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Studies have identified major risk factors for cardiovascular disease (CVD). Some are non-modifiable but many reflect lifestyle habits, such as a deleterious diet and lack of physical activity/exercise, which lead to overweight and obesity.1 2 Obesity has reached epidemic proportions in the United States as well as much of the industrialised world, and is increasing in the developing world.3–6 In the most widely used classification of body mass, body weight is expressed as a body mass index (BMI).3 In adults, obesity is defined as a BMI ⩾30 kg/m2 which is further subdivided into grades (box 1). Obesity has also been defined in children.4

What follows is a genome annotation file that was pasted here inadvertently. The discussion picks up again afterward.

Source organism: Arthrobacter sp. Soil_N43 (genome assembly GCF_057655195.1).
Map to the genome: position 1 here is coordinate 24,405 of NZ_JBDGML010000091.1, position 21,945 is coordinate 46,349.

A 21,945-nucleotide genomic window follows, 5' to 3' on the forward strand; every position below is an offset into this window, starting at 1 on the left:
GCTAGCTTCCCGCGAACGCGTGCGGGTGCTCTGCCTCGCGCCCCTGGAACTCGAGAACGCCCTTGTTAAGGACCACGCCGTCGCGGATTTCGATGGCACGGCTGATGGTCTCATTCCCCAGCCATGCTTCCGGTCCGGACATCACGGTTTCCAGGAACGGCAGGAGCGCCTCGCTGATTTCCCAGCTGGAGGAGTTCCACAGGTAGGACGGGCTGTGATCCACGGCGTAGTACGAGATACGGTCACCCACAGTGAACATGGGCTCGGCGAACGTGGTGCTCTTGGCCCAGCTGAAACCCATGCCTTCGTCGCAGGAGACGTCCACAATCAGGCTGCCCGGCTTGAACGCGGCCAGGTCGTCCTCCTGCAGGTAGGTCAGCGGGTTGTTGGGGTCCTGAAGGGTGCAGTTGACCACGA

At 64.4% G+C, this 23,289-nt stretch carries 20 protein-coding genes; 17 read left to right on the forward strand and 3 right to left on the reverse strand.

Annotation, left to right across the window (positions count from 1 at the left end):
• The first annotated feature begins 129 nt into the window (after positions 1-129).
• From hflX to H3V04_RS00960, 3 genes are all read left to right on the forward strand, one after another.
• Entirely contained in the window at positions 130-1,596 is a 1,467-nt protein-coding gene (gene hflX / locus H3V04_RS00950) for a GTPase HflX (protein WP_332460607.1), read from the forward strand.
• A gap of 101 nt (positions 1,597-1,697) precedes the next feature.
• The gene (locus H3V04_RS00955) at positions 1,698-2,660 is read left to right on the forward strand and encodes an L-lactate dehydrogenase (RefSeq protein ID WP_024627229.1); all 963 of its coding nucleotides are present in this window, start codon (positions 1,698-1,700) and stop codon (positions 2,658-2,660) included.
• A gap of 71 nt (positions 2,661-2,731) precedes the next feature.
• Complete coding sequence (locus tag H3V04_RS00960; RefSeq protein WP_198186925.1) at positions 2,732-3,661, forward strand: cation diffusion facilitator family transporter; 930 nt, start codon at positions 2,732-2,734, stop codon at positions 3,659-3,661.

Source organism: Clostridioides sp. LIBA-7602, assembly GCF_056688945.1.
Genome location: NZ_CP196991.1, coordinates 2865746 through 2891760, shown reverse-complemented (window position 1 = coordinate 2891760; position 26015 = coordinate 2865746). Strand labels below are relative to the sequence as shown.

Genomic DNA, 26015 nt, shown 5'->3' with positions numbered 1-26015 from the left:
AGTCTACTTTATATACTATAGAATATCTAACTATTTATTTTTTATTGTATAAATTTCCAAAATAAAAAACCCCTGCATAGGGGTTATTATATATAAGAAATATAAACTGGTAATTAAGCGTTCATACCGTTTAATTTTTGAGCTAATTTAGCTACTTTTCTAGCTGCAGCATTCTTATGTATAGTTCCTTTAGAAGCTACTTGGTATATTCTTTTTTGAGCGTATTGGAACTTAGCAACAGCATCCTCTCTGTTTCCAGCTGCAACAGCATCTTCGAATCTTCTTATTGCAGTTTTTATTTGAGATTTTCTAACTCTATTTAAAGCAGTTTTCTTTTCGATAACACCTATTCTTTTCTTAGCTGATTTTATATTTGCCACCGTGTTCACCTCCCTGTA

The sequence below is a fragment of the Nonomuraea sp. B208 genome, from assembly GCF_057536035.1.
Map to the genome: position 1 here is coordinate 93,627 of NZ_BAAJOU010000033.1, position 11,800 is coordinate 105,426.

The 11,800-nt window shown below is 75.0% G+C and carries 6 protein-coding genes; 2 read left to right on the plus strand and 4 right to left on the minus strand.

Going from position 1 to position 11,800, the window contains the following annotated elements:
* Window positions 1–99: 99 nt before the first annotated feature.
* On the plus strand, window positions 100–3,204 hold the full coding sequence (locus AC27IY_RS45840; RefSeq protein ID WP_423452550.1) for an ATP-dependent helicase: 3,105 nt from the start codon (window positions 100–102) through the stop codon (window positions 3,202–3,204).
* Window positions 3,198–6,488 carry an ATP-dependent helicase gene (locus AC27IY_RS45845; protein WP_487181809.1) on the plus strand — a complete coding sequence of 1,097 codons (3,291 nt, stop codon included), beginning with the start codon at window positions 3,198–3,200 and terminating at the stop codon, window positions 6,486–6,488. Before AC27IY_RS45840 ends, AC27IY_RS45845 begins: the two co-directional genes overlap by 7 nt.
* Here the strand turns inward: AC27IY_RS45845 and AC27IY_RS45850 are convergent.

The most rapidly growing segment of the obese adult population is that comprising people who are severely obese. Between 1986 and 2000, people with a BMI >30, 40 and 50 kg/m2, are reported to have doubled, quadrupled and quintupled, respectively, in the United States.7 Data indicate that the prevalence of extreme obesity in children is increasing.4 It has been suggested that the life-shortening effect of obesity could increase as the obese who are now at younger ages carry their increased risk of death into middle and older ages.8 The estimated years of life lost due to obesity differ among races and gender and it was estimated that the optimal BMI for adults aged 18–85 years is 23–25 kg/m2 for white subjects and 23–30 kg/m2 for black subjects.9 However, obesity is a remarkably heterogeneous condition.10 11 Obesity as defined by the BMI is undoubtedly associated with an increased rate of comorbidities and cardiovascular mortality10 12 and obese people considered “at risk” are mostly characterised by features associated with metabolic disturbances.12 13 The epidemic of obesity is occurring on …
Competing interests: None.